It’s time. In both a chronos and a kairos sense, it’s time for us to do the work before us – the work that brings everyone into the celebration. No waiting. No falling asleep. No holding back. No one left out.
It’s time. To live with empathy and love for each other, trusting in Jesus, who shows us that there is always new life, always a new way.
It’s time. Amen.
S.D.G. – The Rev. Dr. Christa M. Compton, Gloria Dei Lutheran Church, Chatham, NJ
Each life we remember today has a story. A story made up of many stories. Stories of being born, taking first steps, learning to ride a bike. Going to school. First crushes and lasting love. Broken arms and broken hearts. Inside jokes with friends. Halloween candy and Christmas ornaments. Favorite foods and favorite songs turned up on the radio.
Each life filled with what we might call ordinary blessings – conversations and moments that don’t seem all that special, but as they accumulate over time, they make up a life we might dare to call blessed.
“Blessed” is such a tricky word. A scroll through social media nudges us to believe that those who are blessed are the perfect families with the perfect teeth and the coordinating Halloween costumes and an endless supply of funny anecdotes. Except there are no perfect families. And perfect smiles often hide deep pain.
Jesus gives us a different understanding of being blessed today. Blessed are those who mourn, he says. Blessed are the poor in spirit. Those who hunger and thirst for righteousness – for justice. Blessed are the reviled and persecuted. Not the arrogant, but the meek, the humble, the kind. Not the warmongers, but the peacemakers. Not the vengeful, but the merciful. Jesus flips everything upside down. Jesus sees blessing as something other than how we see it. Maybe, he tells us, blessing isn’t about the fruits of our striving or about being lucky or accomplished. Maybe blessing is a source of hope in the midst of struggle.
This year more than ever I need to hear that those who mourn will be comforted. The numbers are too easy to blur into something abstract – the 1.2 million deaths worldwide or the 230,000 deaths here in the U.S. But each number is a person, a life now missing in the lives of those who loved them. Each number is an epicenter of new grief.
And in a larger sense we are all mourning, mourning the people who have died this year, whether from COVID or something else, mourning the loss of so many routines and plans and hopes, mourning the thousands of disruptions in these long, anxious months. If you are feeling overwhelmed by grief these days, you are not alone. It’s one of many reasons that we have these days built into the church year, so that we remind ourselves that grief is a part of life. There is nothing shameful about naming it and feeling it. It helps know that we are not alone.
I recently heard an interview by Kate Bowler with Jan Richardson, an author who is known for writing beautiful blessings for all kinds of circumstances.[i] Jan and her husband Gary got married in the spring of 2010 after a long time of being together and building a life together. Three years later Gary died following complications from surgery to remove a brain aneurysm. The grief consumed Jan for a long while. It’s still with her, though it has taken different forms over time.
In this interview Jan acknowledges that we too often think of blessings as a way of counting up how much Jesus likes us. Because, in our way of thinking, if Jesus likes us, then surely we will experience good and happy things. Except that’s not really how blessings work in scripture, where they more often come as the result of difficulty or wrestling or even despair. Blessings in the Bible have both a beauty and a toughness, Jan points out. She says: “There is no kind of situation, there is nothing in the circle of…our lived human experience that lies outside God’s desire for blessing for us, which translates to God’s desire…for us to have whole hearts, even when they’re shattered.” Jan goes on to say that a good blessing invites us into a space that doesn’t try to make sense of what has happened but to know that God is somehow present there.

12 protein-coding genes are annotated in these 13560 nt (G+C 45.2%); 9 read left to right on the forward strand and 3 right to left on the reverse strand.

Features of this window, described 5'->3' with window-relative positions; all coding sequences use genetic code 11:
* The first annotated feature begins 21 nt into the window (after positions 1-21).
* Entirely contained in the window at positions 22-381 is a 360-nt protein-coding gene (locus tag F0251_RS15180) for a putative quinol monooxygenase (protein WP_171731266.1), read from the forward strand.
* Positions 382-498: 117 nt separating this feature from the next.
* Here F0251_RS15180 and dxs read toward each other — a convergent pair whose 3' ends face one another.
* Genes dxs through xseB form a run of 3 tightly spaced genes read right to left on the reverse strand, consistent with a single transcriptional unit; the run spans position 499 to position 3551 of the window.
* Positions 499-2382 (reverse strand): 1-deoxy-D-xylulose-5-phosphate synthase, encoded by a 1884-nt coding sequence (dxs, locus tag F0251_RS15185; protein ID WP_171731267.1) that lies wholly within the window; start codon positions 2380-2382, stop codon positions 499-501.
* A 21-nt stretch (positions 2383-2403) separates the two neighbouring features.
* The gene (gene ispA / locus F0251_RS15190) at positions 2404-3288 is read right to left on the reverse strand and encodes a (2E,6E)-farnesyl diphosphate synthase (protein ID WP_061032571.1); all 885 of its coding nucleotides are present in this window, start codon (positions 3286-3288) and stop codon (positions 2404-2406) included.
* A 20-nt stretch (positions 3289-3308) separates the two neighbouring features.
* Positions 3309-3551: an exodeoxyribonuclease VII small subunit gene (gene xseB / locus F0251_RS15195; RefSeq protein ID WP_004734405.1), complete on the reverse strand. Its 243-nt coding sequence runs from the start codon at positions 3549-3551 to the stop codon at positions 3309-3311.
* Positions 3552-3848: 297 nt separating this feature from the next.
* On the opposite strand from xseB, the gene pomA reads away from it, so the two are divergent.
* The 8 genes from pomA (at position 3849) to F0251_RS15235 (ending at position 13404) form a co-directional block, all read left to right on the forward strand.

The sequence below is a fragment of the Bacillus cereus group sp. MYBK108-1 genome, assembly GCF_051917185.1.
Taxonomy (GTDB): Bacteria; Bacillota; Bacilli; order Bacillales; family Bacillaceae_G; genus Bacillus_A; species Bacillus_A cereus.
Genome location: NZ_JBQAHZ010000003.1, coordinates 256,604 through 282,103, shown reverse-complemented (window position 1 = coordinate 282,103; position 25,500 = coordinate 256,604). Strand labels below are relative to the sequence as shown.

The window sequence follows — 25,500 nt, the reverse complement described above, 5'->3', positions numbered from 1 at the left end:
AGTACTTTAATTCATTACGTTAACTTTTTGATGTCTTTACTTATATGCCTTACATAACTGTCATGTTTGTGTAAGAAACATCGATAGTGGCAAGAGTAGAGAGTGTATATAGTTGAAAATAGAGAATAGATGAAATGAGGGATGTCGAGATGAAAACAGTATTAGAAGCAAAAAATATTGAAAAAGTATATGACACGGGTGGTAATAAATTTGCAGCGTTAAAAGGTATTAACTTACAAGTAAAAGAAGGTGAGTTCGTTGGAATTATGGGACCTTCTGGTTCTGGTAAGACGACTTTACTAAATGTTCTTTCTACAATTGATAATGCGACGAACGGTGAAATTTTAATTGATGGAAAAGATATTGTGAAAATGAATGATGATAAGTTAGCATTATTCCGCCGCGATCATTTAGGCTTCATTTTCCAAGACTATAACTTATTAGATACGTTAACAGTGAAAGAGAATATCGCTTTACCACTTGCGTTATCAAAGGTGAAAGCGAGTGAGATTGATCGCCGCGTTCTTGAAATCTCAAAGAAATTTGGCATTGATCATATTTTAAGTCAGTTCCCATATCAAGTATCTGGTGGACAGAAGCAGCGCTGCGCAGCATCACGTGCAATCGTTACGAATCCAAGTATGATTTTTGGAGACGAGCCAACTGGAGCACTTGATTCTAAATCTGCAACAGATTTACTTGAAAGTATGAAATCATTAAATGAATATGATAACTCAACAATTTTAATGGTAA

As we hear the words of Jesus this morning…Blessed are the poor in spirit…blessed are those who mourn…blessed are those who hunger and thirst for righteousness…we also hear the promises that Jesus offers. Theirs is the kingdom of heaven. They will be comforted. They will be filled. For every struggle there is a promise of hope. For every wound there is a promise of healing.
The beautiful thing about this notion of blessing is that it makes for authentic community. It means that we don’t have to come together as perfect, posturing people in order to be the body of Christ. As the body of Christ, we are bound together in one holy community, not just in spite of our struggles, but because of them. It’s what we mean when we say that we are a part of the communion of saints – that we are part of a community that brings together the hopes and heartaches of every generation. In that kind of community we can provide mutual support and consolation. And we can also provide mutual accountability for living the way that Jesus calls us to live – as people of humility, people of mercy, people of peace.
I recently stumbled across a video of a speech by Mr. Rogers.[ii] He was receiving a Lifetime Achievement Award at the 1997 Emmys, and he offered words that seem fitting for today’s observance of All Saints. Let’s listen to those words and accept his invitation. He said:
All of us have special ones who have loved us into being. Would you just take along with me ten seconds to think of the people who have helped you become who you are? Those who have cared about you and wanted what was best for you in life. Ten seconds of silence. I’ll watch the time. [Pauses while looking at his watch] Whomever you’ve been thinking about, how pleased they must be to know the difference you feel they’ve made.
As you hold in your heart and in your memory those people who have loved you into being, let’s close today with words from Jan Richardson:
For Those Who Walked With Us
who walked with us,
this is a prayer.
who have gone ahead,
this is a blessing.
who touched and tended us,
who lingered with us
while they lived,
this is a thanksgiving.
who journey still with us
in the shadows of awareness,
in the crevices of memory,
in the landscape of our dreams,
this is a benediction. Amen.
S.D.G. – The Rev. Dr. Christa M. Compton, Gloria Dei Lutheran Church, Chatham, NJ